Rev. Jim Burklo is Associate Dean of Religious Life at University of Southern California. He is also the author of Birdlike and Barnless: Meditations, Prayers and Songs for Progressive Christians. Rev. Burklo is on the board of The Center for Progressive Christianity and blogs at Musings.
The Bible and Religious Pluralism
It’s a common assumption that in order to be Christian, a person must believe that Jesus is the only way to salvation and that Christianity is superior to all other religions. Progressive Christianity spreads the good news that there is a way to be Christian without making this claim. There is a way to follow the Christ while honoring the possibility that followers of other religions are also led to the love that is God.
Certain Bible passages are often used to suggest that Christianity is the only way to God. The best-known is John 14:6, where Jesus is quoted as saying “I am the way, and the truth, and the life; no one comes to the Father, but by me.” Another is John 11: 25-26: “I am the resurrection and the life; he who believes in me, though he die, yet shall he live, and whoever lives and believes in me shall never die.”
Good news: there is a way to interpret such passages which liberates them from religious chauvinism. The “I am” passages in John may be Jesus’ poetic expressions of mystical experience in which his personality and ego fell away and the only reality he sensed was that of God. If this is how we understand the passages, then when Jesus said “I am the way … no one comes to the Father, but by me”, this may mean that the way to God was to become one with God, as Jesus did. It may mean that we do not get to God through dogma or doctrine, but rather through mystical union with God, an experience shared by mystics of many religions throughout history.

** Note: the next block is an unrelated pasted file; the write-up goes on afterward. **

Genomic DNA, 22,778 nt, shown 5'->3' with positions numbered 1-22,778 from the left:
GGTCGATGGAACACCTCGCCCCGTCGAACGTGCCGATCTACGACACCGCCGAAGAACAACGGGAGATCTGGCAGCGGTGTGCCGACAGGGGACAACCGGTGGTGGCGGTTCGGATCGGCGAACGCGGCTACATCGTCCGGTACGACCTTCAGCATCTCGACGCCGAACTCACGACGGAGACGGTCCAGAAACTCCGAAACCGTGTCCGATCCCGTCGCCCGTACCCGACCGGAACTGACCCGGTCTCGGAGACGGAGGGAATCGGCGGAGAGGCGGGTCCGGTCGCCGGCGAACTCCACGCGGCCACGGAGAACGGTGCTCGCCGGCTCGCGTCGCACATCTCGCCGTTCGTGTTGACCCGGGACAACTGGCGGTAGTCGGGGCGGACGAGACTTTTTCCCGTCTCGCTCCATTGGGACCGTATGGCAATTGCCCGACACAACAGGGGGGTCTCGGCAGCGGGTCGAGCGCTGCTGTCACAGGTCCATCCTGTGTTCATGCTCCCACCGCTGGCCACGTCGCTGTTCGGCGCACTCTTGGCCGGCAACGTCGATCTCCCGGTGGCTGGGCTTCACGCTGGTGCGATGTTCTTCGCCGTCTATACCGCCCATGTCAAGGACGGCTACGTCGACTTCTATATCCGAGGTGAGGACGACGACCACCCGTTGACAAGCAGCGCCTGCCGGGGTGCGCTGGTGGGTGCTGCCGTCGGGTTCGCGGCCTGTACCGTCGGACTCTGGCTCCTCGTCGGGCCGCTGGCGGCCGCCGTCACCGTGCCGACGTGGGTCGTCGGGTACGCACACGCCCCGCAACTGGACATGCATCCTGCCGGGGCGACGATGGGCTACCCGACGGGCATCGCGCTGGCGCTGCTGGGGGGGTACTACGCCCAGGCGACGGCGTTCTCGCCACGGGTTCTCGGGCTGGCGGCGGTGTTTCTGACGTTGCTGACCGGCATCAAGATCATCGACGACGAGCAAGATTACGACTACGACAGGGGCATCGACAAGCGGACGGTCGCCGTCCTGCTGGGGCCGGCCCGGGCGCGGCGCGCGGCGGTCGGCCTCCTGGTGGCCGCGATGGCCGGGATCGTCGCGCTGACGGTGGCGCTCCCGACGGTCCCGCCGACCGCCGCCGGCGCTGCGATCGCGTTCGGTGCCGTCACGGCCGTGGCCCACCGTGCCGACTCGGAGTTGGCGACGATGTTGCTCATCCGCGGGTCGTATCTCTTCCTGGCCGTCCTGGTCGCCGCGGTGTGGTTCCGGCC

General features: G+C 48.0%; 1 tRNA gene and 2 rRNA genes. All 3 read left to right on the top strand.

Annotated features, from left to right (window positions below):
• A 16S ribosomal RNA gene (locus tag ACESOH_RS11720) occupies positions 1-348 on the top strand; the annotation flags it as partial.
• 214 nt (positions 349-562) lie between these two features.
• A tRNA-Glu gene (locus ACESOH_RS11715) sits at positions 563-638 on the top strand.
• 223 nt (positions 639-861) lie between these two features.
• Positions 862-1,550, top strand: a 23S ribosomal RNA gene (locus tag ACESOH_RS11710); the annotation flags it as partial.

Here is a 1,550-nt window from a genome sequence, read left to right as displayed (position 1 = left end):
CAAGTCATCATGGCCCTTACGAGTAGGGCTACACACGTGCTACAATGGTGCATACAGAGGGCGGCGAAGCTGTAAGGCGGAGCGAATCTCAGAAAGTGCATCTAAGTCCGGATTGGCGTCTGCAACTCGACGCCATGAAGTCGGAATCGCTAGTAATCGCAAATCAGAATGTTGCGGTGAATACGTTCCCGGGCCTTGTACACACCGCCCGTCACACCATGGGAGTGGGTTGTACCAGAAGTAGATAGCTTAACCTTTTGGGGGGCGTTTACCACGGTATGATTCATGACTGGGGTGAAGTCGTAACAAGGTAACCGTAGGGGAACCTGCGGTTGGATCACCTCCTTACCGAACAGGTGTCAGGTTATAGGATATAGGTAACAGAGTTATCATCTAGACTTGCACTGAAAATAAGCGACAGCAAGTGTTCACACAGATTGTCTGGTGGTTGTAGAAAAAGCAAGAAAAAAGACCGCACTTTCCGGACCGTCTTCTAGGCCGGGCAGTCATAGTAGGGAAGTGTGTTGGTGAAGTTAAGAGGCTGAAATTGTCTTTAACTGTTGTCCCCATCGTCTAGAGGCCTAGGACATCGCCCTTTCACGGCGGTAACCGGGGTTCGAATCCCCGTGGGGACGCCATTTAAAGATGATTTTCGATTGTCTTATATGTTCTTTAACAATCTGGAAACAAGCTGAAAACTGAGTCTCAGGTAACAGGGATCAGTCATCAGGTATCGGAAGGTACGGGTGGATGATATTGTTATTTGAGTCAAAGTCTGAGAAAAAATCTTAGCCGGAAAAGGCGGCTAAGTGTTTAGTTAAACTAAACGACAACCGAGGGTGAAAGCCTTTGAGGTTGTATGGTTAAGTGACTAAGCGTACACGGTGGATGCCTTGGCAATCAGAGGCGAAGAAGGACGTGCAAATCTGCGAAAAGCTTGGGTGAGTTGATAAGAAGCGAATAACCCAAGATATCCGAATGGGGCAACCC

Other passages in the Bible provide helpful language to express religious pluralism. Philippians 2:5-7 is a beautiful expression of the humility of the Christ: “Have this mind among yourselves, which is yours in Christ Jesus, who, though he was in the form of God, did not count equality with God a thing to be grasped, but emptied himself, taking the form of a servant, being born in the likeness of men.” We might well ask: how can the religion of an empty man get so full of itself that it would claim to be the only true faith?
Christians who immerse themselves in the spiritual practices of their tradition and follow Jesus with acts of selfless service to others discover that they have very much more in common with serious practitioners of other religions than they have differences. While these differences exist, and should be respected, they are trivial compared to the shared spiritual experiences of people across religious boundaries.